Space and Naval Warfare Systems Center, San Diego (SSC San Diego) has developed an unmanned vehicle and sensor operator control interface capable of simultaneously controlling and monitoring multiple sets of heterogeneous systems. The modularity, scalability and flexible user interface of the Multi-robot Operator Control Unit (MOCU) accommodates a wide range of vehicles and sensors in varying mission scenarios. MOCU currently controls all of the SSC San Diego developmental vehicles (land, air, sea, and undersea), including the SPARTAN Advanced Concept Technology Demonstration (ACTD) Unmanned Surface Vehicle (USV), the iRobot PackBot, and the Family of Integrated Rapid Response Equipment (FIRRE) vehicles and sensors. This paper will discuss how software and hardware modularity has allowed SSC San Diego to create a single operator control unit (OCU) with the capability to control a wide variety of unmanned systems.
The US Navy and other Department of Defense (DoD) and Department of Homeland Security (DHS) organizations are increasingly interested in the use of unmanned surface vehicles (USVs) for a variety of missions and applications. In order for USVs to fill these roles, they must be capable of a relatively high degree of autonomous navigation. Space and Naval Warfare Systems Center, San Diego is developing core technologies required for robust USV operation in a real-world environment, primarily focusing on autonomous navigation, obstacle avoidance, and path planning.
Many advances have been made in autonomy for unmanned ground vehicles (UGVs) but most of these advances have been for large UGVs only, in that the sensors required for autonomy are typically large, heavy and require a significant amount of power. Because of the size, weight and power restrictions imposed by a man-portable UGV advances in autonomy have been very limited. The SPAWAR Systems Center San Diego (SSC San Diego) has previously developed a waypoint navigation capability for small robots. That system required an operator to monitor a live video feed from the vehicle to ensure it did not strike any obstacles in its path. Now SSC San Diego in cooperation with the NASA Jet Propulsion Laboratory (JPL) has developed a miniature obstacle detection sensor suitable for small robots. SSC San Diego has also developed the obstacle-avoidance algorithms to navigate autonomously around obstacles.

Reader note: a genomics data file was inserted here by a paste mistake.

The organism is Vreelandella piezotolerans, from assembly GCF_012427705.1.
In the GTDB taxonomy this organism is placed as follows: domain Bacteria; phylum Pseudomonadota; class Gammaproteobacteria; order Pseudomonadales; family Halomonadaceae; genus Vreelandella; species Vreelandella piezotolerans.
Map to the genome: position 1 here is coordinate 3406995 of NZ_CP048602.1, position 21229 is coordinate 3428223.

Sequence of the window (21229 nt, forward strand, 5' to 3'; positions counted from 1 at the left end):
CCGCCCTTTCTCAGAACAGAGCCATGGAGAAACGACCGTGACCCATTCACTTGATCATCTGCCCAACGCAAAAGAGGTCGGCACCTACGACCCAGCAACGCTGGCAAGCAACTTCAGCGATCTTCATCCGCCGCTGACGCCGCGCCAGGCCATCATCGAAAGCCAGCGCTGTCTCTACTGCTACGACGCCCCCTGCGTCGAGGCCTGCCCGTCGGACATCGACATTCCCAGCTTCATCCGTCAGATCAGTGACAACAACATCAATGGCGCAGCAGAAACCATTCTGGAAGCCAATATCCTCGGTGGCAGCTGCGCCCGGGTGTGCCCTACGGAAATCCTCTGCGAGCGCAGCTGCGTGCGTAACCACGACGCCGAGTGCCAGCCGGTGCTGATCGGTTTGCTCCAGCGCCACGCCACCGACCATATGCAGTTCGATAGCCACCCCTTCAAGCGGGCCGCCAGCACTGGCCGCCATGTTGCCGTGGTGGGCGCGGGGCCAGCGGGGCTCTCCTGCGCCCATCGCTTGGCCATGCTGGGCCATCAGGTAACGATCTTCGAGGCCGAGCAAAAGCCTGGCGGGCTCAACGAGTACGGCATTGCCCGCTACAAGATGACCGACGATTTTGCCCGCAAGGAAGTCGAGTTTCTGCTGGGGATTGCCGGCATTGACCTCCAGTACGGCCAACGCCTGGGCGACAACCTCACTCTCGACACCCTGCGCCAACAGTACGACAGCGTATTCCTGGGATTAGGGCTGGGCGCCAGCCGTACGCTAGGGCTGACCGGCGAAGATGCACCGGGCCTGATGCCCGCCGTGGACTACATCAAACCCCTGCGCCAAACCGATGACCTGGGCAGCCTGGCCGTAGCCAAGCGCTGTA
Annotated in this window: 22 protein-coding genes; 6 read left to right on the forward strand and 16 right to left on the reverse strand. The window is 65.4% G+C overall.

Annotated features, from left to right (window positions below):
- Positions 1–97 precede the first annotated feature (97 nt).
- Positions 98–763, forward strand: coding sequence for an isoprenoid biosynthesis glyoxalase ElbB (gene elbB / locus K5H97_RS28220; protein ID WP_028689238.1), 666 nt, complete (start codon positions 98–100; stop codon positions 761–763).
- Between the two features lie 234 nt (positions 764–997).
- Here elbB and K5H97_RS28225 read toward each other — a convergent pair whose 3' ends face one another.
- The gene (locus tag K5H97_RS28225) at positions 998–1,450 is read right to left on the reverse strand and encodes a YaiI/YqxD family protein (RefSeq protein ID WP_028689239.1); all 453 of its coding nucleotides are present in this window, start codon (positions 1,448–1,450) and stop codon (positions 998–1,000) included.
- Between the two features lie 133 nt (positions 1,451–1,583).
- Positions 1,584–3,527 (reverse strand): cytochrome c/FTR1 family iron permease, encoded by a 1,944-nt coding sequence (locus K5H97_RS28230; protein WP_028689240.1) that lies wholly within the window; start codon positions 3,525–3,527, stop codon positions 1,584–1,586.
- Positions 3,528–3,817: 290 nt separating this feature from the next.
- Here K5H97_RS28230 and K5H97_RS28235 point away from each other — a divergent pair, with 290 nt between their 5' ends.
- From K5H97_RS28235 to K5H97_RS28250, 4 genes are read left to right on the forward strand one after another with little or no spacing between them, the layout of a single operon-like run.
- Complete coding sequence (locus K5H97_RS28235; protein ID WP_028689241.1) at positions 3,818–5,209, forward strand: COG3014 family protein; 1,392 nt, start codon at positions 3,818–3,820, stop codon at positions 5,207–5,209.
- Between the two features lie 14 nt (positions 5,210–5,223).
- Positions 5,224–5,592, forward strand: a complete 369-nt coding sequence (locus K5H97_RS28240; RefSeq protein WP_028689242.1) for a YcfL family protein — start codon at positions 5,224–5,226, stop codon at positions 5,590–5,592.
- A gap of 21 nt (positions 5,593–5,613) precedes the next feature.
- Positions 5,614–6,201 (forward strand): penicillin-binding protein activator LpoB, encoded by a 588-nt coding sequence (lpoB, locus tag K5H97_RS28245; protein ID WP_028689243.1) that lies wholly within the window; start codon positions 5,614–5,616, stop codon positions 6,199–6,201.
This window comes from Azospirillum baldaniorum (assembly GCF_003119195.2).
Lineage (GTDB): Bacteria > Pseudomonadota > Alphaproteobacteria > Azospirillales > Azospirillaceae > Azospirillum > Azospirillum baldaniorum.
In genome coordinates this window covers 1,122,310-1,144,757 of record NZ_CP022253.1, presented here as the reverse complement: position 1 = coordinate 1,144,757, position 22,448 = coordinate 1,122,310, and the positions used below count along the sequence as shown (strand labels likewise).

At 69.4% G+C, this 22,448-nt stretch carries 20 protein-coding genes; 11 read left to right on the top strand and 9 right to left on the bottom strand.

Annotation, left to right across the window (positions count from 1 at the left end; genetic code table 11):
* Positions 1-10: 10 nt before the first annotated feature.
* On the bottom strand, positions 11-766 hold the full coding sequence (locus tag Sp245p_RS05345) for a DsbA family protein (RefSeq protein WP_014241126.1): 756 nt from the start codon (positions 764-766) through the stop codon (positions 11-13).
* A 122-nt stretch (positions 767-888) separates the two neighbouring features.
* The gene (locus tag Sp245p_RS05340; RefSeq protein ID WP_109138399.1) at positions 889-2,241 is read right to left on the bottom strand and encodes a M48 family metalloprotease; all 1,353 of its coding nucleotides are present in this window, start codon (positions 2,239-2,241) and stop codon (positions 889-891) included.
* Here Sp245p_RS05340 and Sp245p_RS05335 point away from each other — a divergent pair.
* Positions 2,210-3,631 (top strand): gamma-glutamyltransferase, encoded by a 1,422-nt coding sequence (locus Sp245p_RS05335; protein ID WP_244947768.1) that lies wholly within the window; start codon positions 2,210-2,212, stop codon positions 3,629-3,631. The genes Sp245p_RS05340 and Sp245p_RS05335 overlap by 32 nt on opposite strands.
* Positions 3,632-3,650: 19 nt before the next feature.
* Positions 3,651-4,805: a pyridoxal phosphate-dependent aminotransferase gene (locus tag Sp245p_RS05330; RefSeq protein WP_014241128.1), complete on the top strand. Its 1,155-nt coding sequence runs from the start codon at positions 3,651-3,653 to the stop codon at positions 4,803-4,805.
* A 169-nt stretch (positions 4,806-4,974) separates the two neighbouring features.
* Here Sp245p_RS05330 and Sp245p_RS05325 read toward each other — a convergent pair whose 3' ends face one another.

Development of Unmanned Ground Vehicles (UGVs) has been ongoing for decades. Much of the technology developed for UGVs can be applied directly to Unmanned Surface Vehicles (USVs) with little or no modification. SPAWAR Systems Center San Diego (SSC San Diego) has successfully demonstrated this by transitioning technology (both hardware and software) from a man-portable UGV to a USV demonstrator platform. By transitioning technology already proven in a UGV, SSC San Diego was able to develop a working USV much more quickly than would have been otherwise possible. The technologies ported from the UGV to the USV include: the software architecture and protocol, teleoperation, a Kalman filter for state estimates, waypoint navigation, the Operator Control Unit (OCU), miniature processors, Ethernet switches and a video CODEC board.
The Man Portable Robotic System (MPRS) project objective was to build and deliver hardened robotic systems to the U.S. Army's 10th Mountain Division in Fort Drum, New York. The systems, specifically designed for tunnel and sewer reconnaissance, were equipped with visual and audio sensors that allowed the Army engineers to detect trip wires and booby traps before personnel entered a potentially hostile environment. The greatest challenges for the project stemmed from the users three main requirements: 1) man-portable (lightweight and small), 2) waterproof (not just water-resistant), and 3) soldier proof(highly rugged and reliable). The MPRS systems were, of course, plagued by the usual problems in robotics: limited battery power (run-time) and limited communications range. At the Army's request, the systems incorporated no autonomous functionality; however, MPRS did integrate several state-of-the-art components, including a fully digital video system. This paper discusses specific challenges encountered and lessons learned by the MPRS team during recent tunnel and sewer reconnaissance testing at three sites in 2000: Fort Drum (New York), Fort Leonard Wood (Missouri), and Fort Polk (Louisiana).